Five of the Most Common Types of Depression

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Depression is a common mood disorder that is characterized by symptoms that include a loss of interest in activities formerly enjoyed, …

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Depression is a common mood disorder that is characterized by symptoms that include a loss of interest in activities formerly enjoyed, increased irritability, irregular sleeping patterns, irregular moods, loss of appetite and even suicidal thoughts. According to the Anxiety and Depression Association of America, over 322 million people globally are living with depression. Just as there are multiple types of personality and anxiety disorders, there are also multiple types of depression. We’ll begin with the most serious type of depression; major depression, also known as clinical depression.

Major Depressive Disorder

At some point we have feel low, but typically that feeling is temporary. A major depressive disorder is different in that it can last for more than two weeks and often brings feelings of guilt, hopelessness, and a loss of interest and pleasure in usual activities. Additionally, major depression can cause a change in appetite, insomnia, cognitive difficulties, and suicidal thoughts. It can also have a social, occupational, educational impact. Just over 16 million US adults are affected by major depression.

Postpartum Depression

Postpartum depression is a common type of depression among women that have recently given birth and can last for two weeks up to a year. Symptoms of postpartum depression include increased anxiety, feelings of sadness accompanied by long crying spells, difficulty sleeping and frequent mood swings. The exact cause of postpartum depression is unknown. However, the most likely culprit is a woman’s loss of the hormones estrogen and progesterone following pregnancy. Weight gain and the increased responsibility of being a mother could also a play a role in the onset of postpartum depression.

Seasonal Affective Disorder (SAD)

Seasonal affective disorder is a type of depression that is associated with the varying levels of sunlight that take place as the seasons change in fall and winter months. SAD is characterized by a loss of energy, longer periods of sleep and increased irritability. The causes of seasonal affective disorder are the lack of sunlight and its impact on the body’s circadian rhythm. There are also exponential drops in serotonin in the brain during this period due to the lack of sunlight. It typically subsides during the spring and summer months.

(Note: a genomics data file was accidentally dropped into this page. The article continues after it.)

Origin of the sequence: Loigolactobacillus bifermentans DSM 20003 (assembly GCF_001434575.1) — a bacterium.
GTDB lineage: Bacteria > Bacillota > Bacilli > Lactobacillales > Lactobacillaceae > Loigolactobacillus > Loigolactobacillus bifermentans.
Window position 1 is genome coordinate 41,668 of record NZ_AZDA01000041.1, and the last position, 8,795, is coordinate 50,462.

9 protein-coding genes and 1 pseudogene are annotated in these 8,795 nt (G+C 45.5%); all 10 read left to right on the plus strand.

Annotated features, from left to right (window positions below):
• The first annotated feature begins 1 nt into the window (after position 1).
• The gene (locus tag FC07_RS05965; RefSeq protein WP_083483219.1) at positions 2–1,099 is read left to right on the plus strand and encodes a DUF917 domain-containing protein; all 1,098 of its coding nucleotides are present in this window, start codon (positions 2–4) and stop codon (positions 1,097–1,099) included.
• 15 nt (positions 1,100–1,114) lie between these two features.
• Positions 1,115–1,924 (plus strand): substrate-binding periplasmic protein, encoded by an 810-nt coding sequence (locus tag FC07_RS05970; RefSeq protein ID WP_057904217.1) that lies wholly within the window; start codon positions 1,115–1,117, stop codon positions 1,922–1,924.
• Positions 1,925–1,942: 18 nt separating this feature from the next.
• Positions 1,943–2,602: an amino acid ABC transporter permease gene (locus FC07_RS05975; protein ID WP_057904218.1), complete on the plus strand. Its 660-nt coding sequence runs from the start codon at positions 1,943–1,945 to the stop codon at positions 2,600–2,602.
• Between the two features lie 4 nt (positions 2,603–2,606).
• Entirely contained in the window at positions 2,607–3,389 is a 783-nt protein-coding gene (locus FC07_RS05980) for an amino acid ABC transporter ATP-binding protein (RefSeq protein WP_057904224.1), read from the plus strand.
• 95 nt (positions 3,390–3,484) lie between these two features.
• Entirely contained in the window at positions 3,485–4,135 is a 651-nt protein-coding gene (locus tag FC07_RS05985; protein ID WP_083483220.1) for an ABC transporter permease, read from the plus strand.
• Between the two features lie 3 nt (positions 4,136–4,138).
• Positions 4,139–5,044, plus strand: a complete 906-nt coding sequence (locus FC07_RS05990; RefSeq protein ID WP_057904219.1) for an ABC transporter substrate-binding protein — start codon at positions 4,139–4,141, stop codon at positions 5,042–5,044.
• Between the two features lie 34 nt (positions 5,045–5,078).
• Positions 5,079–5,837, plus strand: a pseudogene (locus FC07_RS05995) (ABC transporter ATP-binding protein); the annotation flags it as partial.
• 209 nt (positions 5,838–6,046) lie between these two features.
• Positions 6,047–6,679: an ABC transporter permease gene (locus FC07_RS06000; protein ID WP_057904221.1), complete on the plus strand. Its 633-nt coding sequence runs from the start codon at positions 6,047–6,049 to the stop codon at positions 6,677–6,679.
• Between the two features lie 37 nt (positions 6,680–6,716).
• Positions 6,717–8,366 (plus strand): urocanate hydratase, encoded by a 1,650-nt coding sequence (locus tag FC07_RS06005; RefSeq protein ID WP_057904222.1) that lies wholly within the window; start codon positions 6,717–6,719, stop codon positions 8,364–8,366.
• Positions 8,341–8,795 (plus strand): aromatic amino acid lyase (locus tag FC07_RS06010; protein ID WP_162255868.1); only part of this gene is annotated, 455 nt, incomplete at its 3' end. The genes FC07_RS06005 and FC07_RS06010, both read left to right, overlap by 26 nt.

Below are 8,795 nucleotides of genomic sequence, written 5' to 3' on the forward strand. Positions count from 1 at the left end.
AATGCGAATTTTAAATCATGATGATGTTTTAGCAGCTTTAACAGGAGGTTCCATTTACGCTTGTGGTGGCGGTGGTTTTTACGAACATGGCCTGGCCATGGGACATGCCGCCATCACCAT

Premenstrual Dysphoric Disorder

Premenstrual dysphoric disorder, a severe form of premenstrual syndrome, affects women and causes severe depression, tension, and irritability in the week prior to menstruation. In addition to bloating, fatigue, increased anger, sadness, anxiety, and irritability, premenstrual dysphoric disorder can severely impact daily living. The most common cause of premenstrual dysphoric disorder is an underlying mood disorder that is worsened by the symptoms of premenstrual syndrome.

Bipolar Disorder

Bipolar disorder is a mood disorder characterized by a person’s frequent cycling of moods. Depression and bipolar disorder often overlap as someone with the mental health condition will experience extreme ups and downs. Someone with bipolar disorder will show symptoms of one of two episodes during any given time; either manic or depressive. A manic episode is one in which the individual has an elevated mood with rapid thoughts, speech and energy. A depressive episode is on the opposite end of the spectrum and is characterized by feelings of sadness, a loss of energy and increased irritability. In rarer cases, an individual could show signs of a mixed state or “mixed mania” which are symptoms of both types of episodes. The disorder affects more than 3 million US adults each year, and over 4.4% of US adults experience bipolar disorder at some point in their lives.

Is there help for a depressive disorder?

A combination of factors contribute to a depressive disorder such as genetic, biological, environmental and psychological. While depression can run in families, it can also occur in individuals without a family history present. Triggers such as traumatic events, loss of a loved one, relationship difficulties, financial situations, or childhood trauma can also contribute to depression. There are no lab tests that effectively diagnose depression, however, a medical professional can use specific symptoms to diagnose it.

Treatment, such as that at Pasadena Villa, is available for depressive disorders. We offer evidence-based treatment at residential locations at The Villa in Florida and at Smoky Mountain Lodge in Tennessee, and outpatient services both Raleigh and Charlotte in North Carolina. We use the most advanced and effective methods available to meet each person’s unique needs. We combine social integration with individual and group therapy to help clients in relieving the stress that comes from assimilating back into everyday life and help them achieve the highest levels of functioning once they return home. If yourself or a loved one are experiencing any or a combination of these types of depression, call our admissions team today. We can help you get the depression you need to live your life to the fullest.

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